The U.S. SECRET SERVICE: An Examination and Analysis of Its Evolving Missions


The U.S. Secret Service has two missions — criminal investigations and
protection. Criminal investigation activities, which have expanded since its inception
as a small anti-counterfeiting operation at the end of the Civil War, now encompass
financial crimes, identity theft, counterfeiting, computer fraud, and computer-based
attacks on the nation’s financial, banking, and telecommunications infrastructure,
among other areas. Protection activities, which have expanded and evolved since the
1890s, include the safety and security of the President, Vice President, their families,
and other identified individuals and locations.

In March 2003, the U.S. Secret Service was transferred from the Department of
the Treasury to the Department of Homeland Security as a distinct entity. Prior to
enactment of the Homeland Security Act of 2002 (P.L. 107-296), the U.S. Secret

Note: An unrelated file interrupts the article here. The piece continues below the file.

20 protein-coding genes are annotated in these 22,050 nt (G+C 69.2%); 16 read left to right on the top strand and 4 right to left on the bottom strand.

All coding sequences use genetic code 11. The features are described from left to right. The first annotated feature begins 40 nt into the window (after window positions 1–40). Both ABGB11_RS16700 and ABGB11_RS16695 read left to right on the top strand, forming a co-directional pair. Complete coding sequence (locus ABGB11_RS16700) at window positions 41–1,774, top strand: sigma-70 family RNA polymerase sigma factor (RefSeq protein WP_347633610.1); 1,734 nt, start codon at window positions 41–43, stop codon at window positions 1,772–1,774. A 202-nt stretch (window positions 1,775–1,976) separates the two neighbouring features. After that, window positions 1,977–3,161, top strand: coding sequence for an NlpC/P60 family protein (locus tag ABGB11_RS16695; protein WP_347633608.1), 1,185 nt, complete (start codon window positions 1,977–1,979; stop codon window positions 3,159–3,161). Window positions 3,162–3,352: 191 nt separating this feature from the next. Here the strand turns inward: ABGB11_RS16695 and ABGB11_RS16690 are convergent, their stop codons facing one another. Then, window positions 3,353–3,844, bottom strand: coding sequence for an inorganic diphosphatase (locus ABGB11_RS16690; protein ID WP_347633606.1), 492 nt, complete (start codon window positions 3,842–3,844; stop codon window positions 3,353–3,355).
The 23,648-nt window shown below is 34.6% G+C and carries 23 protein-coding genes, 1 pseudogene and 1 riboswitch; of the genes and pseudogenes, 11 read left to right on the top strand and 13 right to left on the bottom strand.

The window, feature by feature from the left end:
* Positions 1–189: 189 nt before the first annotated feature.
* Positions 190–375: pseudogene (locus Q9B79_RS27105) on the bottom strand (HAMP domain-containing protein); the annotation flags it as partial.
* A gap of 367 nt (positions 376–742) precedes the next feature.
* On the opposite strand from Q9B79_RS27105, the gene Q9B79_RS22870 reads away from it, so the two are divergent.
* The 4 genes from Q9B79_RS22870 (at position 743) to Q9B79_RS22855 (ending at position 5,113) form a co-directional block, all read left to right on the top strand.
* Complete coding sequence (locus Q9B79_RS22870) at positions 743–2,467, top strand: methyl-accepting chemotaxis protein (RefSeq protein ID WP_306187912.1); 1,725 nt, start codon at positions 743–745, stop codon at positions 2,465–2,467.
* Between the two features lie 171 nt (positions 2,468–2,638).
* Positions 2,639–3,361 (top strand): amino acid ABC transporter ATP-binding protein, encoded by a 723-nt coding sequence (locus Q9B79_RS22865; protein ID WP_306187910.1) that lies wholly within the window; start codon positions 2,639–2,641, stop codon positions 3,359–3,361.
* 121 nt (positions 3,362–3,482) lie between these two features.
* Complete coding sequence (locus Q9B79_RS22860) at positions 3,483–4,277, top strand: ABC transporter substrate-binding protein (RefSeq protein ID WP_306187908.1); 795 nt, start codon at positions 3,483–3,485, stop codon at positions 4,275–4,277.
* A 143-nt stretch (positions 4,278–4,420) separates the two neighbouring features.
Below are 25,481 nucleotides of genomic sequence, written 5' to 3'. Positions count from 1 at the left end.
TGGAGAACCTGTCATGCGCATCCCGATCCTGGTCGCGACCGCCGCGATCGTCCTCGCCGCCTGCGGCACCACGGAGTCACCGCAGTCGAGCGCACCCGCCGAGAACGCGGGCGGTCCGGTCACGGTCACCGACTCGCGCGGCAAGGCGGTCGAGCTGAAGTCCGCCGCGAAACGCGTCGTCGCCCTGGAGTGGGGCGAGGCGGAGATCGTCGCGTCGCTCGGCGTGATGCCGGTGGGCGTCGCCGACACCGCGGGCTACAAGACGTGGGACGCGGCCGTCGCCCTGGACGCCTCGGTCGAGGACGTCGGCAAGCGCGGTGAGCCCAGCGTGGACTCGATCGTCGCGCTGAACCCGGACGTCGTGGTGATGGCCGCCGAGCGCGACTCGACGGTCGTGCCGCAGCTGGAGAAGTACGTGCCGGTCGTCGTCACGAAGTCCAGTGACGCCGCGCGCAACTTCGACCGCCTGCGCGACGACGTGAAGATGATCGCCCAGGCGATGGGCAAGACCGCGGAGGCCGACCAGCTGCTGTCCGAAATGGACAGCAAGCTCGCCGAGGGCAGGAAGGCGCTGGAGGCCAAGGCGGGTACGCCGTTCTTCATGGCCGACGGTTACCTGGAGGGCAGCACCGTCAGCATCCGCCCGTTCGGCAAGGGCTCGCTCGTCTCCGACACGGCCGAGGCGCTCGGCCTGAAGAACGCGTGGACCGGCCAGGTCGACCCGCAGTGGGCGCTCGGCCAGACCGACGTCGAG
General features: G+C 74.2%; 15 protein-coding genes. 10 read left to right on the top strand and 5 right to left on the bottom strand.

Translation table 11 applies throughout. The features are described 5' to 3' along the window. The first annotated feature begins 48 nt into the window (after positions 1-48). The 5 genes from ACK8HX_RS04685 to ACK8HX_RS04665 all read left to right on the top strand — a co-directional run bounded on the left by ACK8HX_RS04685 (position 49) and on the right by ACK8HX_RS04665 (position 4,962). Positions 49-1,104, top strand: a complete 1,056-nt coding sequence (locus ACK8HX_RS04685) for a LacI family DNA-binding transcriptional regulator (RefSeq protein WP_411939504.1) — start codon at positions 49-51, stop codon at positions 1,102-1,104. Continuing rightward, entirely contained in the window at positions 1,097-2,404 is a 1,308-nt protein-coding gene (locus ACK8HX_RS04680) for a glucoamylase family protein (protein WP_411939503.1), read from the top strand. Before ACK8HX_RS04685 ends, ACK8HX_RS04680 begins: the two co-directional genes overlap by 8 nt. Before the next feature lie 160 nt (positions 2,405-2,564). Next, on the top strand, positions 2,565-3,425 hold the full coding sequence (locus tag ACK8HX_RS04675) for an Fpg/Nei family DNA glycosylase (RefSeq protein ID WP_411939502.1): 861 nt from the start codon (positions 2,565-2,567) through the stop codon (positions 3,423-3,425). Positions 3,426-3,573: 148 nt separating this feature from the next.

Service had been part of the Treasury Department for over 100 years.
During an April 2008 hearing on the FY2009 budget request for the U.S. Secret
Service, Members of Congress raised questions related to the missions and
organizational location of the Service. Are the two missions of the Service
compatible and how should they be prioritized? Is the Department of Homeland
Security the most appropriate organizational and administrative location for the
Secret Service? These, and other policy questions, have been raised and addressed
at different times by Congress and various administrations during the long history of
the Service. Some may contend that these and other questions call for renewed
attention given the recent increase in demand for the Service’s protection function
(for example, see H.R. 5938 pending in the 110th Congress) and the advent of new
technology used in financial crimes.


By Shawn Reese / July 31, 2008
Analyst in Emergency Management and Homeland Security Policy

Government and Finance Division

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